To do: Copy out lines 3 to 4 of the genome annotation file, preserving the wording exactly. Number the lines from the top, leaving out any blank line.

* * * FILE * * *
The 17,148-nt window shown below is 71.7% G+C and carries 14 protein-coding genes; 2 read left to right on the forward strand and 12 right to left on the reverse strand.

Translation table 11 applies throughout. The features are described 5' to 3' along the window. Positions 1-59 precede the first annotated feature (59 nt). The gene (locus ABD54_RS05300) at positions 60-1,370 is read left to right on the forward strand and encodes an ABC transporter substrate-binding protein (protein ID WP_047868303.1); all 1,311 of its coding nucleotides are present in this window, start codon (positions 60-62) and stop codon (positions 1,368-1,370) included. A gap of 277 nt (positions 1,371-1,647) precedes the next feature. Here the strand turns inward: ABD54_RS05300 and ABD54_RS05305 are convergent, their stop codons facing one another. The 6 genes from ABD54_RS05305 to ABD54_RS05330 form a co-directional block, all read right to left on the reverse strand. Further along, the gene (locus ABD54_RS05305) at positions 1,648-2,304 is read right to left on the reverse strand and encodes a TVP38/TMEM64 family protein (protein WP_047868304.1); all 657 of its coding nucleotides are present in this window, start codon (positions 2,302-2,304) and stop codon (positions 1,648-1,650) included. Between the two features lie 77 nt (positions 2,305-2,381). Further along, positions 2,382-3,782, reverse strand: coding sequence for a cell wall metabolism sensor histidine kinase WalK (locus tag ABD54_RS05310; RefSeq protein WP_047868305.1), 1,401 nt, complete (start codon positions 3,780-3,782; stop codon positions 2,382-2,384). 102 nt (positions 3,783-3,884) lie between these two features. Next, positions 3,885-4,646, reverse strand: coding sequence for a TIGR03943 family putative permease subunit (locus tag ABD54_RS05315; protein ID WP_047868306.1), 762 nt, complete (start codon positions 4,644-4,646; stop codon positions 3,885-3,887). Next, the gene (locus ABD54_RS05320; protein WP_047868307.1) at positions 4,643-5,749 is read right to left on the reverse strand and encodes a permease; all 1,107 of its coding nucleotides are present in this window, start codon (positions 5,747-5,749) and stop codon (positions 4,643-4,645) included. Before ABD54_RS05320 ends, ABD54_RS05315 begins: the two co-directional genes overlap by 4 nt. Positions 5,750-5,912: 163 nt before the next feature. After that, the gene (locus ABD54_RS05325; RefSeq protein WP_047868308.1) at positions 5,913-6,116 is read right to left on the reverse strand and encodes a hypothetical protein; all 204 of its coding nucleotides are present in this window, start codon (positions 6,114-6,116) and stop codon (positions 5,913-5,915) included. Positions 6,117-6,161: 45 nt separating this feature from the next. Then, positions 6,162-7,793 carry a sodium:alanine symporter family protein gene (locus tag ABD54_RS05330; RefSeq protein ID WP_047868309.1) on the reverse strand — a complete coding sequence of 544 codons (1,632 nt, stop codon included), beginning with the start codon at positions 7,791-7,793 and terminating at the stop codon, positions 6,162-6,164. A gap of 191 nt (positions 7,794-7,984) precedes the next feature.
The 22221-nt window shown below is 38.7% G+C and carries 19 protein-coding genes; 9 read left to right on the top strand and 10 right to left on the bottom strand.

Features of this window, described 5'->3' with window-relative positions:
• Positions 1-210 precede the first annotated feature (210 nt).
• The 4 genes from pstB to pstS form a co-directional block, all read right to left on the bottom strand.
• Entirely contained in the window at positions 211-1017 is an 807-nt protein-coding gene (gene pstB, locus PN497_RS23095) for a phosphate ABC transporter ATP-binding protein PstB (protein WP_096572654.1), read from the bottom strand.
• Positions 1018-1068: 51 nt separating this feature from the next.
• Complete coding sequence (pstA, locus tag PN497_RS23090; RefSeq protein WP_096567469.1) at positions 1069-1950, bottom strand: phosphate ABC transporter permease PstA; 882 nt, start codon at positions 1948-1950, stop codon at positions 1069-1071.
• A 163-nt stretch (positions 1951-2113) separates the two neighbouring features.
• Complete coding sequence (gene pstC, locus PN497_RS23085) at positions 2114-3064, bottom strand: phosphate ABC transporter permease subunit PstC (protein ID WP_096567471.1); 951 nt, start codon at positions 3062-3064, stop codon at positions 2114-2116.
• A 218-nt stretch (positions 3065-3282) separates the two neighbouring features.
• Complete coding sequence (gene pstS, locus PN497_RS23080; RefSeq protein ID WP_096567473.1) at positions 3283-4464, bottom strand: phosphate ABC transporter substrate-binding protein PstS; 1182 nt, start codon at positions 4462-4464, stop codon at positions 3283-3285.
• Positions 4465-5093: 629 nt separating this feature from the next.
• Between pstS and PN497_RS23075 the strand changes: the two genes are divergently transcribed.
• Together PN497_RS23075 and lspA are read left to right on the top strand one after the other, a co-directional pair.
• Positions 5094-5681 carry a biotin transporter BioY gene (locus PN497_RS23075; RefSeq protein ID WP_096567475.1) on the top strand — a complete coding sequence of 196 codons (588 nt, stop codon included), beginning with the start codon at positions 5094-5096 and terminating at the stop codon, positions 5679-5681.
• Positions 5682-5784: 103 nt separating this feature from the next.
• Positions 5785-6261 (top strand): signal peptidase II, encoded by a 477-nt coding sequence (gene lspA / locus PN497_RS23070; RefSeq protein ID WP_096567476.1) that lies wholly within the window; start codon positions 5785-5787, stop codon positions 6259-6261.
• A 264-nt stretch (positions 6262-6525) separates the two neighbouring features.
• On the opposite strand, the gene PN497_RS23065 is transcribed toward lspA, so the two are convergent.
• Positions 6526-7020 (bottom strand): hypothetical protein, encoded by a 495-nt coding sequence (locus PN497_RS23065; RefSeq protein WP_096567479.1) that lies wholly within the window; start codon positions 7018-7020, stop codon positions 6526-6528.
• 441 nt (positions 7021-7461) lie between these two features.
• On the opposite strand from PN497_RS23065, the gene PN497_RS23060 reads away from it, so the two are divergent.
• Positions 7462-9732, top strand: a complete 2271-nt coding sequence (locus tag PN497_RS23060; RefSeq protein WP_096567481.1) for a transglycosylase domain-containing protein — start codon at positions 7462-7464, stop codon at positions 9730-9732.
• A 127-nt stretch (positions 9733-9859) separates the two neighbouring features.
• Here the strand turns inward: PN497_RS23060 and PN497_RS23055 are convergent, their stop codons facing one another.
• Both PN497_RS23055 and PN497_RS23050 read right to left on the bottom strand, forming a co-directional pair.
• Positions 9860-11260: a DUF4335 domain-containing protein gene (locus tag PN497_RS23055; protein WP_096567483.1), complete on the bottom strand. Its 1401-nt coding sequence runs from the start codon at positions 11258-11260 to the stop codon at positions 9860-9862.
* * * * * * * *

The 22221-nt window shown below is 38.7% G+C and carries 19 protein-coding genes; 9 read left to right on the top strand and 10 right to left on the bottom strand.

Features of this window, described 5'->3' with window-relative positions: